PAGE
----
In the Field with a Multimedia Specialist

By Troy Bishopp, the Grass Whisperer016

I have said for many years, agriculturalists have some of the prettiest, most iconic landscapes to capture on film. We have cute kids, farmers, animals and vistas.  We also have truthful images and events describing the inter-workings and hardships associated with farming.  Any way you slice it, the media’s portrayal of our farms is of particular interest to the general public.  Why not explore working with a multimedia specialist to tell your story?

What is a multimedia specialist you ask? According to Ken Loge of Dreamsteep.com, “A multimedia specialist is associated with computer based media and has expertise in digital audio and visual media and is able to bring words, sound, photos, animation, video, and graphics all together in a multimedia digital presentation.  These skilled individuals deliver over the Internet, on a CD-ROM, video, DVD disc, or some other mediated form. The content is most often instructional, informational, commercial, entertainment or game based.”

Best-selling author, Seth Godin said, “Marketing is no longer about the stuff that you make but about the stories you tell.” IWill Parson readies his video equipment for a photo essay piece have found that effectively showing and telling savvy consumers about farm life requires some help.  This new age of videographers, photojournalists, smartphones, editing software and social media technology is something to beholden to.  Frankly, I’m in awe of the folks who can use it well and more importantly, make me look like I know something.  A tough task indeed!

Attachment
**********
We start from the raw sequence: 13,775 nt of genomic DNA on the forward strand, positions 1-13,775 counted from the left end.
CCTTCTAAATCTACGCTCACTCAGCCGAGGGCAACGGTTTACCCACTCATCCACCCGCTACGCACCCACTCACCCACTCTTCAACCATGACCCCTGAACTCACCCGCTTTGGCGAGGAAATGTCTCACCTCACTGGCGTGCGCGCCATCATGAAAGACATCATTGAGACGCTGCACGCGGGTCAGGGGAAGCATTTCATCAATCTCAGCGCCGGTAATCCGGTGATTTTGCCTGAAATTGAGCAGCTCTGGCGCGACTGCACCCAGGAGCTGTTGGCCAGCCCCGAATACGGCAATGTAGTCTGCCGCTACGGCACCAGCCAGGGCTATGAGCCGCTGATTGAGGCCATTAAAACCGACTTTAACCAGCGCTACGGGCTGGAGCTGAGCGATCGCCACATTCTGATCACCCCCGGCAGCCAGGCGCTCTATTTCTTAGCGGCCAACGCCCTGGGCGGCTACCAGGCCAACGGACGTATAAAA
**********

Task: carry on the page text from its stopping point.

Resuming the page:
I’ve had the good fortune of working on the farm with 3 talented multimedia artists: John Suscovich at Farm Marketing Solutions, Will Parson at the Chesapeake Bay Program and Michael Femia from WhatFarmingIs.com.  Each young man brings a certain interest, perspective and skillset to the lens.  Giving them some creative freedom at the farm is beneficial because they see things in a different light and can enhance the diversity of the subject matter.

The conceptual, creative juice phase has given me plenty of chuckles. It was interesting how bad Will wanted to capture the sounds of dung beetles and flies buzzing around a cow pie by hovering over it for 20 minutes with a 3000 dollar camera and special microphone. John seems to enjIMG_4790oy propelling himself into deep grass, making podcasts and time lapsed videos and doing goofy bits so folks will be hooked enough to watch for 2 minutes.  Michael has a knack of cow whispering and will spend an inordinate amount on his belly filming cows munching.

You would be surprised how compact the filming technology is for these gentlemen. A tiny microphone, smartphone, sleek tripod and multi-use cameras are about all the tools that are needed.  This approach allows them to be affordable for us who want to market our products and farms.

I feel sorry for these professionals because the hardest part of their job is working with me. It takes a lot of patience to hone a “talker” into something audience ready and trying to create good soundbite content.  They have taught me about lighting, microphone quality, still photography, creating a script and to just be myself and have a conversation with them on camera.  I heard a lot of “We can edit that.”

My trepidation is having the raw content leave the farm and wondering what will be portrayed. There seems to be an unwritten right by the photojournalist to create without much edit input from the subject.  It seems similar to not telling my dentist how to pull my tooth.  There is (or has to be) a certain amount of trust established in working with a media person which in my mind can’t be broken by either party or the whole thing fails.

It can be a risk but I do my due diligence in asking for a resume and a catalog of work with references just like any contractor would go through. I have been pleasantly surprised by the results I have found on the web and in social media circles.  These guys really know what they are doing with the tools they have and I’m thankful for their service to agriculture.

The next time you’re looking to add some zestful agricultural marketing to your operation consider partnering in the field with a multimedia professional. Your story is too important not to share.

Published in Lee Publications